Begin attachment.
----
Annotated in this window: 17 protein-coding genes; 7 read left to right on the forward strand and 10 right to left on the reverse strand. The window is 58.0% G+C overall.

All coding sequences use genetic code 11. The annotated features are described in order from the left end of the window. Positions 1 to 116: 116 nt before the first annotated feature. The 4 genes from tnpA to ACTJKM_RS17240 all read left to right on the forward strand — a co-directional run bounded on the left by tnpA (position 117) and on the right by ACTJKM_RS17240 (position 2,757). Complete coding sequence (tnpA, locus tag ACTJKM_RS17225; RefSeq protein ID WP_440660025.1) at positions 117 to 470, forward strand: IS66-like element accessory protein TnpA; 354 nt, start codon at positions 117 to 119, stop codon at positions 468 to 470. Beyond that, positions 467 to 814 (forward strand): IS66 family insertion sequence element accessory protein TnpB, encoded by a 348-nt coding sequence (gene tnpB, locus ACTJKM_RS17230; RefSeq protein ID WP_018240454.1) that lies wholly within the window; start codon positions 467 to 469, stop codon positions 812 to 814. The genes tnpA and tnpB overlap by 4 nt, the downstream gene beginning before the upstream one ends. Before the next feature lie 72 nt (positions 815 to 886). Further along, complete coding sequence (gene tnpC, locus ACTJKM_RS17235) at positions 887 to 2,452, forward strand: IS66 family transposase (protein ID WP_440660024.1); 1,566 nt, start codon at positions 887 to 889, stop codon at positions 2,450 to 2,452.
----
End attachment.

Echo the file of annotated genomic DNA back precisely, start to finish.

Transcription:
Annotated in this window: 17 protein-coding genes; 7 read left to right on the forward strand and 10 right to left on the reverse strand. The window is 58.0% G+C overall.

All coding sequences use genetic code 11. The annotated features are described in order from the left end of the window. Positions 1 to 116: 116 nt before the first annotated feature. The 4 genes from tnpA to ACTJKM_RS17240 all read left to right on the forward strand — a co-directional run bounded on the left by tnpA (position 117) and on the right by ACTJKM_RS17240 (position 2,757). Complete coding sequence (tnpA, locus tag ACTJKM_RS17225; RefSeq protein ID WP_440660025.1) at positions 117 to 470, forward strand: IS66-like element accessory protein TnpA; 354 nt, start codon at positions 117 to 119, stop codon at positions 468 to 470. Beyond that, positions 467 to 814 (forward strand): IS66 family insertion sequence element accessory protein TnpB, encoded by a 348-nt coding sequence (gene tnpB, locus ACTJKM_RS17230; RefSeq protein ID WP_018240454.1) that lies wholly within the window; start codon positions 467 to 469, stop codon positions 812 to 814. The genes tnpA and tnpB overlap by 4 nt, the downstream gene beginning before the upstream one ends. Before the next feature lie 72 nt (positions 815 to 886). Further along, complete coding sequence (gene tnpC, locus ACTJKM_RS17235) at positions 887 to 2,452, forward strand: IS66 family transposase (protein ID WP_440660024.1); 1,566 nt, start codon at positions 887 to 889, stop codon at positions 2,450 to 2,452.